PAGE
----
In Egyptian mythology, the goddess Nut swallows the sun every night to birth it anew the next day. Taking its name from this powerful goddess that protects the earth by performing the perpetual cycle of life and death, NUT is a feminist publication, or rather objet d’art in the form of a book published by two female painters, Liza Lacroix and Alli Melanson. For the two artists, the charitable project symbolizes their own rebirth after personal trauma. All proceeds of the book will support courageous women across the globe through Global Fund for Women.
I say that the book is an objet d’art as it includes little text and many images. To be precise, the book features 57 works on paper by 57 female artists. Among the rooster of artists that supported the project by allowing their work to be included are Polly Apfelbaum, Betty Tompkins, Dominique Duroseau, and Amy Feldman. Each image is printed on a perforated page. Like postcards, the images can be ripped out and function as art works beyond the page. So, not only does the ambitious project support women in need it also provides its buyers with the opportunity to own 57 art works of art for a mere $40. (Buy the book here, now!).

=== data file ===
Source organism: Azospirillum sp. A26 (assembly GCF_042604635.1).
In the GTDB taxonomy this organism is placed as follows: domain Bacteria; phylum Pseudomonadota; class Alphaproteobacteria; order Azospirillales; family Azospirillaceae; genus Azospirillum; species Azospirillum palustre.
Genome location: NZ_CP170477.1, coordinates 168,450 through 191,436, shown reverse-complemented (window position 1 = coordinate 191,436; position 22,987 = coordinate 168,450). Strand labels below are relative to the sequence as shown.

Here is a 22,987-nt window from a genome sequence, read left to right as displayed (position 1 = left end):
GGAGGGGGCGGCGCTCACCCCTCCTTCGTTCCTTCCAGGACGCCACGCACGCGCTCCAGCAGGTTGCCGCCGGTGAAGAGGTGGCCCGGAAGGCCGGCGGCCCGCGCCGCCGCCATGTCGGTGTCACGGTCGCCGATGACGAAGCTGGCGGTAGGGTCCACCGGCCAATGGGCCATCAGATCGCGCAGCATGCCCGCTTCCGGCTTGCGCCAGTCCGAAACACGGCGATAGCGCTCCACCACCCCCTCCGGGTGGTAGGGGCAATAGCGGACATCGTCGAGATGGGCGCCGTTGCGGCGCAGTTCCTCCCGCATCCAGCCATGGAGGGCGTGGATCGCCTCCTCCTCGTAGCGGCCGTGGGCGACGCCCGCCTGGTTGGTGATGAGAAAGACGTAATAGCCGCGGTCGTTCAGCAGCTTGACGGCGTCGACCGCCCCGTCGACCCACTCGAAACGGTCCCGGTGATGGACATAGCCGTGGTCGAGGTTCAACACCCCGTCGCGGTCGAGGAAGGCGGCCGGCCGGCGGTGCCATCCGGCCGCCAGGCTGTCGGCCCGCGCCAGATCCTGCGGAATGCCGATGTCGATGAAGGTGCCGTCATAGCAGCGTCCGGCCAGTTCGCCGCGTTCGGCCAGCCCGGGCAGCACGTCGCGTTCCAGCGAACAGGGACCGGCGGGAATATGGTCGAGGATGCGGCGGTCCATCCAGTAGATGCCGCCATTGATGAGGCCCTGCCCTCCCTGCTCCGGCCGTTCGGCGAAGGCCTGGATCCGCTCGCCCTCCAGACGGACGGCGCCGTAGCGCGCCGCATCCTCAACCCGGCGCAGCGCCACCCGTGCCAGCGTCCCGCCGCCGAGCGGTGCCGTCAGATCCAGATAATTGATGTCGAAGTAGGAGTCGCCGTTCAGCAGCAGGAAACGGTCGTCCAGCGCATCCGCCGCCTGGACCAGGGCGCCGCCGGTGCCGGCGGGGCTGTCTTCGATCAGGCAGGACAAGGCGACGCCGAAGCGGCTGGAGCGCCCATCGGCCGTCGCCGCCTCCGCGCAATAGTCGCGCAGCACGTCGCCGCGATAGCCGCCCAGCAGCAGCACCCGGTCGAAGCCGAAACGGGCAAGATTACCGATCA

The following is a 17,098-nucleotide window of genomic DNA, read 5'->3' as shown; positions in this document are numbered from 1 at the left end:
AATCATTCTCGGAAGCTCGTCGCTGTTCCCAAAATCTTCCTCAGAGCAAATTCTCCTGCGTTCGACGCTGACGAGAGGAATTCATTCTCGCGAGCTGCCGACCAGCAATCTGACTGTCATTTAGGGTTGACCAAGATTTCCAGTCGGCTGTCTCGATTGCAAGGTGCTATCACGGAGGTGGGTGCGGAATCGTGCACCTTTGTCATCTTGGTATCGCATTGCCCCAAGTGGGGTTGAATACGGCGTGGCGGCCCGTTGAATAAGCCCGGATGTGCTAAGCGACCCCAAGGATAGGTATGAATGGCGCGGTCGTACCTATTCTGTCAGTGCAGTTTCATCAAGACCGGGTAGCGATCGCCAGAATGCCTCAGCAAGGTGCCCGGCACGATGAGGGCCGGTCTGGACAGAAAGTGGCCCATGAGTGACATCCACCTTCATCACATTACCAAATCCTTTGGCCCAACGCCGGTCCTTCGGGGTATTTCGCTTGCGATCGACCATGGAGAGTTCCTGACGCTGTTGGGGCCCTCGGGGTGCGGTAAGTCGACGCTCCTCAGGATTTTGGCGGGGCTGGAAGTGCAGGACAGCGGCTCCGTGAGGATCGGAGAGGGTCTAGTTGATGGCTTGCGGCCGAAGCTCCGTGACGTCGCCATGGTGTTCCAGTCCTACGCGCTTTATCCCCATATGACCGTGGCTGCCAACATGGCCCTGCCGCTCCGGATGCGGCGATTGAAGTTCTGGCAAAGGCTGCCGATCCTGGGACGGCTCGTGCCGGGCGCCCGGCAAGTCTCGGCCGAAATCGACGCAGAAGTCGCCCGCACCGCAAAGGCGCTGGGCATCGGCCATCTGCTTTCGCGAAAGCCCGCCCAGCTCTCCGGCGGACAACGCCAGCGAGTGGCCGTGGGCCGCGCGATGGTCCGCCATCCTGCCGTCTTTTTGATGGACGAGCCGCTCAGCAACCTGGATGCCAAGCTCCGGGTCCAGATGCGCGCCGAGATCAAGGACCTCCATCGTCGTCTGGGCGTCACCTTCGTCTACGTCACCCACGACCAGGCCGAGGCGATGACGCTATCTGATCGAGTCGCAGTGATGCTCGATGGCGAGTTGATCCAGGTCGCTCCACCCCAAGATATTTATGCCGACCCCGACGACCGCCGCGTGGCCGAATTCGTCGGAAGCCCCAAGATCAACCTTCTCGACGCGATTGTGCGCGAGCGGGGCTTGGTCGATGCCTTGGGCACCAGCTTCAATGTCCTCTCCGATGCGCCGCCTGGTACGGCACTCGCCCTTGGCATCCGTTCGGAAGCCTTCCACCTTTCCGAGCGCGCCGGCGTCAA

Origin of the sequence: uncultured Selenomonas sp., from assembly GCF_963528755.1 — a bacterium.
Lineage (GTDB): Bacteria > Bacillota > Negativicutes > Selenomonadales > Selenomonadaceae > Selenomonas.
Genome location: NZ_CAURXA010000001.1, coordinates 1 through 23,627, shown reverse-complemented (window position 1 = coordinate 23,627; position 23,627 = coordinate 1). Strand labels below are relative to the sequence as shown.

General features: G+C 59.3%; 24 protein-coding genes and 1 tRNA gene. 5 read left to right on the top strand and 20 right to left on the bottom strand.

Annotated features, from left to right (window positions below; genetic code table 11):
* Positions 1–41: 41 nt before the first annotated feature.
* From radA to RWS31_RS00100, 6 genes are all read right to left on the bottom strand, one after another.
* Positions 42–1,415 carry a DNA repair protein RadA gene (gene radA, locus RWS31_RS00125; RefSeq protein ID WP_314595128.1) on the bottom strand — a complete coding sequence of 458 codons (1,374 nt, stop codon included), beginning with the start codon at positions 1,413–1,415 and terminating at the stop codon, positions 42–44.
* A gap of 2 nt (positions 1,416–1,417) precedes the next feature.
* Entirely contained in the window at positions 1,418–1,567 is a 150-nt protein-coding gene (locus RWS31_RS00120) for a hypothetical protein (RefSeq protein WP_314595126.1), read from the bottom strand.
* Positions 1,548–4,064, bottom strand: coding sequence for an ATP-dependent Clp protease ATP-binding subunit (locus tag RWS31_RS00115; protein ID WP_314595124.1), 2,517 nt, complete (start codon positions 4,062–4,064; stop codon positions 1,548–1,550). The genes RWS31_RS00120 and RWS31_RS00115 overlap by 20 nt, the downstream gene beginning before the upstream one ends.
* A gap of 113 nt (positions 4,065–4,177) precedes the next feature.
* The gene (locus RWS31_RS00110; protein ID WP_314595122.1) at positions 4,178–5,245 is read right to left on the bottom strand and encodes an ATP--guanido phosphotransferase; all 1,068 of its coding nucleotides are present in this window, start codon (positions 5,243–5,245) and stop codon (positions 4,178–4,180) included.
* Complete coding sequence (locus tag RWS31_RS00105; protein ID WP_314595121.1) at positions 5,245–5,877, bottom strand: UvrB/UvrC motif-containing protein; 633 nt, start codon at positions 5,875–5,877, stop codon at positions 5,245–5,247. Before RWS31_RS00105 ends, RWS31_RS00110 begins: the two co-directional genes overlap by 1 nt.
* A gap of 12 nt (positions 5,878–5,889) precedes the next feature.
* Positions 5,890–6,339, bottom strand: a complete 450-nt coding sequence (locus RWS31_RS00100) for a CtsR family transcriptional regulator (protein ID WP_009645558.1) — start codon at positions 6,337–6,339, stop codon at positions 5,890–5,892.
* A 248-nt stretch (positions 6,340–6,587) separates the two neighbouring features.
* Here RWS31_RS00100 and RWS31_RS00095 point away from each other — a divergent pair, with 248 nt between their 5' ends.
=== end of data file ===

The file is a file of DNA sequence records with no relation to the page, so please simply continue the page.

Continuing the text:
Previous: Pam Glick, “I Invented Sex,”Marker on paper, 8 x 10 in. 2016. Courtesy of the artist and BT&C Gallery. Photographed by Anteism. Above: Allis Melanson and Liza Lacroix at MAW. All photographs courtesy of the artists.
I asked the artists turned activists a few questions about the project, this is what they had to say:
I was surprised to realize that this book is more of an art object with perforated pages, than a book for reading, which I think is very cool! You are essentially giving the buyer 57 prints, which can be easily removed from the book and displayed. What lead to that decision?
Alli Melanson (A): We have a special attachment to postcards from our admired Art History professor who taught us they were the cheapest and best prints to collect. They’re the perfect intimate size.
Liza Lacroix (L): When purchasing the book you automatically become a collector of 57 artists!
It is interesting that the book comes from trauma yet there are no words in the book to point to that. Also, the charity that the book proceeds goes to is not aimed at women who have been abused. What made you and Alli disclose that the book’s origins of pain and abuse since given the other elements of the project this could have easily remained unknown?
A: Liza and I have been really good friends for a long time, and we were both dealing with the aftermaths of abusive relationships. That’s really where the idea for the book came from.